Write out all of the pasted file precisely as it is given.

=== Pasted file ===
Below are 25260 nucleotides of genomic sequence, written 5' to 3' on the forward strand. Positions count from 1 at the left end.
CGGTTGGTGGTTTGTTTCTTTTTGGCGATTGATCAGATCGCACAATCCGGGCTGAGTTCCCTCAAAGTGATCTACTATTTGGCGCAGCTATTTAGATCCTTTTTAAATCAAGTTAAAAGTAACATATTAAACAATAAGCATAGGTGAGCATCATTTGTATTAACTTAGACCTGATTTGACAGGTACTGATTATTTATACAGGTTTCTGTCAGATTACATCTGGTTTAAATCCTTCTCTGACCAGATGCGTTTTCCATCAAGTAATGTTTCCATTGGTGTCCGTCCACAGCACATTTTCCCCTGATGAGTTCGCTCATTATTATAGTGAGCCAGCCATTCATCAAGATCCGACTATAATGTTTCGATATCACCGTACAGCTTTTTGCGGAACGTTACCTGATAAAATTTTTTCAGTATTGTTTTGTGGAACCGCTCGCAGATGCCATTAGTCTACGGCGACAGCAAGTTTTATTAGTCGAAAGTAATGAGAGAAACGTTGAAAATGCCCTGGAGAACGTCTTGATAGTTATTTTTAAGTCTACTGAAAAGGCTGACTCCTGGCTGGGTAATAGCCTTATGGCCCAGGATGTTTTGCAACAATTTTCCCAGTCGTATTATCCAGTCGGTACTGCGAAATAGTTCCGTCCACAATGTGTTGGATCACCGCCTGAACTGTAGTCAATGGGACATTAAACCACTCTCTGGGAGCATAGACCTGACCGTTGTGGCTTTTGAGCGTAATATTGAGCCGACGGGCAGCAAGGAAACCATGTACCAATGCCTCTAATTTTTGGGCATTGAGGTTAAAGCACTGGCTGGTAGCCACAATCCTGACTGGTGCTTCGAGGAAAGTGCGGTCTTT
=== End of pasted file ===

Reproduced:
Below are 25260 nucleotides of genomic sequence, written 5' to 3' on the forward strand. Positions count from 1 at the left end.
CGGTTGGTGGTTTGTTTCTTTTTGGCGATTGATCAGATCGCACAATCCGGGCTGAGTTCCCTCAAAGTGATCTACTATTTGGCGCAGCTATTTAGATCCTTTTTAAATCAAGTTAAAAGTAACATATTAAACAATAAGCATAGGTGAGCATCATTTGTATTAACTTAGACCTGATTTGACAGGTACTGATTATTTATACAGGTTTCTGTCAGATTACATCTGGTTTAAATCCTTCTCTGACCAGATGCGTTTTCCATCAAGTAATGTTTCCATTGGTGTCCGTCCACAGCACATTTTCCCCTGATGAGTTCGCTCATTATTATAGTGAGCCAGCCATTCATCAAGATCCGACTATAATGTTTCGATATCACCGTACAGCTTTTTGCGGAACGTTACCTGATAAAATTTTTTCAGTATTGTTTTGTGGAACCGCTCGCAGATGCCATTAGTCTACGGCGACAGCAAGTTTTATTAGTCGAAAGTAATGAGAGAAACGTTGAAAATGCCCTGGAGAACGTCTTGATAGTTATTTTTAAGTCTACTGAAAAGGCTGACTCCTGGCTGGGTAATAGCCTTATGGCCCAGGATGTTTTGCAACAATTTTCCCAGTCGTATTATCCAGTCGGTACTGCGAAATAGTTCCGTCCACAATGTGTTGGATCACCGCCTGAACTGTAGTCAATGGGACATTAAACCACTCTCTGGGAGCATAGACCTGACCGTTGTGGCTTTTGAGCGTAATATTGAGCCGACGGGCAGCAAGGAAACCATGTACCAATGCCTCTAATTTTTGGGCATTGAGGTTAAAGCACTGGCTGGTAGCCACAATCCTGACTGGTGCTTCGAGGAAAGTGCGGTCTTT